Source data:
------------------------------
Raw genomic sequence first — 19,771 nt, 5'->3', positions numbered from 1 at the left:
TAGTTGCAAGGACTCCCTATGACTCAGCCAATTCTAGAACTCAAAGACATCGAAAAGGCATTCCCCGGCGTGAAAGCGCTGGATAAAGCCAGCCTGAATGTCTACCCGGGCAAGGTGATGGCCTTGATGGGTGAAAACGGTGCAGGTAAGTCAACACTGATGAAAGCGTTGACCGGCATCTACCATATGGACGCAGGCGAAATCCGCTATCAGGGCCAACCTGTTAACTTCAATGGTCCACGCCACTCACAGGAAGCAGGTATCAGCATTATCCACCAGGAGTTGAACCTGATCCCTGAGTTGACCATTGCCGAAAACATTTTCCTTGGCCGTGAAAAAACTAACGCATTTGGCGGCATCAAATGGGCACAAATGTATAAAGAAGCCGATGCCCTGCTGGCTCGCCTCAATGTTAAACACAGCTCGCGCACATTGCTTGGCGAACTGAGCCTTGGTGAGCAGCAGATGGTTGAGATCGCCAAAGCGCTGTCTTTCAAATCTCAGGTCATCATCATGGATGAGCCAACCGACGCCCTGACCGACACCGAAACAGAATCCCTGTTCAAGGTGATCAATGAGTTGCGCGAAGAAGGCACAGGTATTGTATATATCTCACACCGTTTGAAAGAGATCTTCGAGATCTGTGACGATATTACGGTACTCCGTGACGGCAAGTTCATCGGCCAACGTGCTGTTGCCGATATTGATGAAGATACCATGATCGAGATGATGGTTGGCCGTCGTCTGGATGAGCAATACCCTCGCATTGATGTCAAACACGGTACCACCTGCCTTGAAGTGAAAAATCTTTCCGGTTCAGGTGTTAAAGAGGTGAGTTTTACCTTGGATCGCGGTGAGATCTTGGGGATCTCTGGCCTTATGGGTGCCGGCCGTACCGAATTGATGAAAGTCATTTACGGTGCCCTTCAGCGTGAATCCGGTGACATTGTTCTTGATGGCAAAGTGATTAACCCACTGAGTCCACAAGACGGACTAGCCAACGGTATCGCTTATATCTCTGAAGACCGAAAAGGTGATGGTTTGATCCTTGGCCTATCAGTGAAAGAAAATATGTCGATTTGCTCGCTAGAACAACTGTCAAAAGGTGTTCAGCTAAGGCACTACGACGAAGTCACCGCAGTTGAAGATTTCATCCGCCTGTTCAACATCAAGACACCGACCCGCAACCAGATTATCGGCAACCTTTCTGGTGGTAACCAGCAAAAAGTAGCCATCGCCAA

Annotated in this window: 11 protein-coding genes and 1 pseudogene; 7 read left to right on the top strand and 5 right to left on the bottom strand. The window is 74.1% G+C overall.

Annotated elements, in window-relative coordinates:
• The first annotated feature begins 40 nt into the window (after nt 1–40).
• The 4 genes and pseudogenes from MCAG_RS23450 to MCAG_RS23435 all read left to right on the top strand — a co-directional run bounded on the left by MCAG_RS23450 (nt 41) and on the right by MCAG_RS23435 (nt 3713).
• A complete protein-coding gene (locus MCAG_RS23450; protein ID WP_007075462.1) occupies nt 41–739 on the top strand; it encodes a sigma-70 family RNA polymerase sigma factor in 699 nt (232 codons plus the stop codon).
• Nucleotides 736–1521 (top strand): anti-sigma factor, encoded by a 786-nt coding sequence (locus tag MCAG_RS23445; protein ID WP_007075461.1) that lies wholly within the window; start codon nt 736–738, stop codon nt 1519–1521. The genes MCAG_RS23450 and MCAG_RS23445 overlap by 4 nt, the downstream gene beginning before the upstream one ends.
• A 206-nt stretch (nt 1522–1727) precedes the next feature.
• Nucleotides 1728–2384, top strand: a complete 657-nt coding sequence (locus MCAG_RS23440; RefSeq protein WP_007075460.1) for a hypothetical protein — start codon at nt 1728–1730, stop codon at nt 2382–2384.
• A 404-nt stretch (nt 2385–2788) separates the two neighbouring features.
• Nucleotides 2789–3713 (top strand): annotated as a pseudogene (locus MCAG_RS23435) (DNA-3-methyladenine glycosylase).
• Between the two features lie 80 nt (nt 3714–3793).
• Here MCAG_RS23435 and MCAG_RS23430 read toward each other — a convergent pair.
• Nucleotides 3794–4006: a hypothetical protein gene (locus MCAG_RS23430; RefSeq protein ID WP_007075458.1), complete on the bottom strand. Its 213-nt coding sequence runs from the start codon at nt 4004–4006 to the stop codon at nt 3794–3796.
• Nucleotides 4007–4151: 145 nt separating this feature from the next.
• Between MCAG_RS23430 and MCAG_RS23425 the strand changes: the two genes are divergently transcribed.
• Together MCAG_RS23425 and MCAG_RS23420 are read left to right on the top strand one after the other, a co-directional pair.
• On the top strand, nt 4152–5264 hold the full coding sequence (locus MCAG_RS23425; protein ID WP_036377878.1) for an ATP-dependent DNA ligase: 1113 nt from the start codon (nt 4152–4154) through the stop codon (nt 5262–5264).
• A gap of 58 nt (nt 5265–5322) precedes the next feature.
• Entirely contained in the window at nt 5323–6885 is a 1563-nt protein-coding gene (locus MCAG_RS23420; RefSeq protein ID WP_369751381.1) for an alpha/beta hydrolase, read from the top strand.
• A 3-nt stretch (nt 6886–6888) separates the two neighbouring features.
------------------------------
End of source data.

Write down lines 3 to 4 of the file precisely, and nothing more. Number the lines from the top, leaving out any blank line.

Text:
Annotated in this window: 11 protein-coding genes and 1 pseudogene; 7 read left to right on the top strand and 5 right to left on the bottom strand. The window is 74.1% G+C overall.

Annotated elements, in window-relative coordinates: